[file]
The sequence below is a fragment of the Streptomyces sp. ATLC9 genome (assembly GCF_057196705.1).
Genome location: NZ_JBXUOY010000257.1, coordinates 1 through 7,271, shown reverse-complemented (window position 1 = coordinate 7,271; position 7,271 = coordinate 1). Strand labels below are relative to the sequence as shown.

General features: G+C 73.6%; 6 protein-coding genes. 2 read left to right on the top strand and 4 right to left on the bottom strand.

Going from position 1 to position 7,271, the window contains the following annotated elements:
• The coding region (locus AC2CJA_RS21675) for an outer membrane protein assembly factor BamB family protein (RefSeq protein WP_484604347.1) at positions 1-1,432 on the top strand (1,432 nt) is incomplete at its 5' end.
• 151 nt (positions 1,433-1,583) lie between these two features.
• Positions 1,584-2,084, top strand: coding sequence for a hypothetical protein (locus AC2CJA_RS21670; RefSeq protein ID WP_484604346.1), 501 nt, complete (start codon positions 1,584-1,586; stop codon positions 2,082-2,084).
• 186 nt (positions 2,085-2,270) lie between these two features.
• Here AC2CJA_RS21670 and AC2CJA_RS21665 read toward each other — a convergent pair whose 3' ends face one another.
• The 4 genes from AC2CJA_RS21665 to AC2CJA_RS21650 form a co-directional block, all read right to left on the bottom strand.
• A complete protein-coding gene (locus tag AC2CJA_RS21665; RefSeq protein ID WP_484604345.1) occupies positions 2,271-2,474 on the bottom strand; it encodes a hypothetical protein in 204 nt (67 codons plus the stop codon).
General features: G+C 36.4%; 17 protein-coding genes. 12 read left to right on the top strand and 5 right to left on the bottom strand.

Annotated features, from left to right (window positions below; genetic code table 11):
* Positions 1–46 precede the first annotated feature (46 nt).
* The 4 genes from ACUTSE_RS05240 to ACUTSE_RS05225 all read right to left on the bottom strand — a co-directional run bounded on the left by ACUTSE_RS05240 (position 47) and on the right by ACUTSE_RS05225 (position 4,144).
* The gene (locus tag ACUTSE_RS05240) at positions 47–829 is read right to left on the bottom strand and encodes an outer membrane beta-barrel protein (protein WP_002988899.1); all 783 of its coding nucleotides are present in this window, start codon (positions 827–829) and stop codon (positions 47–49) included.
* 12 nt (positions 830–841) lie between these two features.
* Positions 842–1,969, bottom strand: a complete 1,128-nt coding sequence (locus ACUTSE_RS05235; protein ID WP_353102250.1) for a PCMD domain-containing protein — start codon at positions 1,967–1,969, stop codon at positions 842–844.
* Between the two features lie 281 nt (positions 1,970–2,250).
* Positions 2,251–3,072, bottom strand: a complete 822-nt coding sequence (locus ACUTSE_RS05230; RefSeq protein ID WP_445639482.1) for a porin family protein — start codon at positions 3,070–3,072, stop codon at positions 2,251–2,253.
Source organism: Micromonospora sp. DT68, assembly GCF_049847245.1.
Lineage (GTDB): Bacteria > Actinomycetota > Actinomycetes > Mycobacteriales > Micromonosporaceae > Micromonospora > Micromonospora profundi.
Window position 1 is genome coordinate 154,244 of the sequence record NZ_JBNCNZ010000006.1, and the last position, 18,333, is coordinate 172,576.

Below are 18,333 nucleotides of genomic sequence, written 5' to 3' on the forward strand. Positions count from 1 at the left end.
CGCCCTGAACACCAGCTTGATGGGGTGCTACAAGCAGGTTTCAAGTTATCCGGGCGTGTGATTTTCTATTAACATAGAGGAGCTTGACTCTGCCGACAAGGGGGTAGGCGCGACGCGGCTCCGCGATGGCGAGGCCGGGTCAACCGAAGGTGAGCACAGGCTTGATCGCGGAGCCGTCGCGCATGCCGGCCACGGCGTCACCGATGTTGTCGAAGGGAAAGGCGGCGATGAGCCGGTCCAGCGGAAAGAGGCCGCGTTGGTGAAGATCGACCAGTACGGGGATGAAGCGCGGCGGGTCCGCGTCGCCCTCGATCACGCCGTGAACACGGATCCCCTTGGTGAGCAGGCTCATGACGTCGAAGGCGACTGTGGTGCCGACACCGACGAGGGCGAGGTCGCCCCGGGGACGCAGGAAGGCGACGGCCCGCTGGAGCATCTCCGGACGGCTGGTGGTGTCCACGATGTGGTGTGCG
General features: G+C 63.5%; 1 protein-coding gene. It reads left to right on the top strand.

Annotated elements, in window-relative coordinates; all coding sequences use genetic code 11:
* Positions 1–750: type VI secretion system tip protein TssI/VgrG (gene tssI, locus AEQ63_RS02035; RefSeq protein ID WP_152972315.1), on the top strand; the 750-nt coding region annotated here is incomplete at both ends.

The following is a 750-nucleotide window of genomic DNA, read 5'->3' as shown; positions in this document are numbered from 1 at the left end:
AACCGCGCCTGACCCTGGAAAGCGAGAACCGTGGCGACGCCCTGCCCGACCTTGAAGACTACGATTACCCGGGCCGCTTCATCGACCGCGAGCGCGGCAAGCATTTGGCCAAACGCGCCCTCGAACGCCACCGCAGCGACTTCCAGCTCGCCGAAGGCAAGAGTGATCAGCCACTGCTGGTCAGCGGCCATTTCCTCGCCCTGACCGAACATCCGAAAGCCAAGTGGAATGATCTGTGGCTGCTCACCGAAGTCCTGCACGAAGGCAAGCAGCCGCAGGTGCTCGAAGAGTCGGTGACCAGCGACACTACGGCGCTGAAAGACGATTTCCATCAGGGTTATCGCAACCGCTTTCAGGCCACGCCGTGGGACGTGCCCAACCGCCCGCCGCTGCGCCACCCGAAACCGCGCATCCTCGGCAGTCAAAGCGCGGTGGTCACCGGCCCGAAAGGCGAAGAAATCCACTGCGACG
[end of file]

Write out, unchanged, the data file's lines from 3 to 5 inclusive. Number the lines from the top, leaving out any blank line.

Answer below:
General features: G+C 73.6%; 6 protein-coding genes. 2 read left to right on the top strand and 4 right to left on the bottom strand.

Going from position 1 to position 7,271, the window contains the following annotated elements:
• The coding region (locus AC2CJA_RS21675) for an outer membrane protein assembly factor BamB family protein (RefSeq protein WP_484604347.1) at positions 1-1,432 on the top strand (1,432 nt) is incomplete at its 5' end.